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post #8 of 35 Old 11-27-2012, 02:04 AM
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I don't believe stallions require extra care. You treat them like any other horse. Keep them socialized. Keep them turned out with geldings from the time they are born. Turn them out with pregnant mares at their young "i just figured out i'm as stallion" age.

It's the unsocialized studs locked in stalls turned out away from other horses that have terrible attitudes. That was all I saw when I went to Connecticut this summer. I can't believe how some people shelter them and then wonder why they have such an unruly animal.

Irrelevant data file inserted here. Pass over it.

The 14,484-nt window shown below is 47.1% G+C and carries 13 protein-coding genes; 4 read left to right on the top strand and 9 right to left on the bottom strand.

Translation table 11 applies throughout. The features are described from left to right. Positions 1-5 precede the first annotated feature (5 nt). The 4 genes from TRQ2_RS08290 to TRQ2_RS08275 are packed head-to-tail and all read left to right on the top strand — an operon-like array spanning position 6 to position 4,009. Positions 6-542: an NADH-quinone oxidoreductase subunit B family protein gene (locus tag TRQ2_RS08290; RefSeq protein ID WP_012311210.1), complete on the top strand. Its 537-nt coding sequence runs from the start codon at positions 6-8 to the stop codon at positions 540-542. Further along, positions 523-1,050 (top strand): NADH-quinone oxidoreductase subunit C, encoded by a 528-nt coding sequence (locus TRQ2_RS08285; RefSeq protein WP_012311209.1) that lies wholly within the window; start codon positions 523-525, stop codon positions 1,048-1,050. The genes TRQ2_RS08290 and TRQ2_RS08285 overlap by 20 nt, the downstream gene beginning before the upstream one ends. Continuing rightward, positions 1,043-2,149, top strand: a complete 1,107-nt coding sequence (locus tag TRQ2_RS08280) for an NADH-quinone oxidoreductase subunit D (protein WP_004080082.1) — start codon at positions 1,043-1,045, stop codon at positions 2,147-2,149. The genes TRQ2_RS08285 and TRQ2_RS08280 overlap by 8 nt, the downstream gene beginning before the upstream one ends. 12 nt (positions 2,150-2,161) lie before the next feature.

Most breeders I know imprint on their foals and handle them daily. They grow up with other horses outside so they can grow mentally and physically. I find 9 out of 10 times I meat a rude stallion they weren't given this start to life.
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post #9 of 35 Old 11-27-2012, 02:06 AM
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^^^
This. A stud is a perfectly normal horse, just like any other, if he is let to be A HORSE, not locked away, just because his owners have these rigid stereotypes.
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I have come a long way, to surrender my shadow to the shadow of my horse.
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post #10 of 35 Old 11-27-2012, 02:10 AM
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Broodmare, round here anyways, is just breeding stock. Meaning they may or may not have been broke but are used primarily for breeding. Mares are the nastiest of all in my opinion. They run the herd. So a nasty mare will cause just as much if not more issues in an established herd.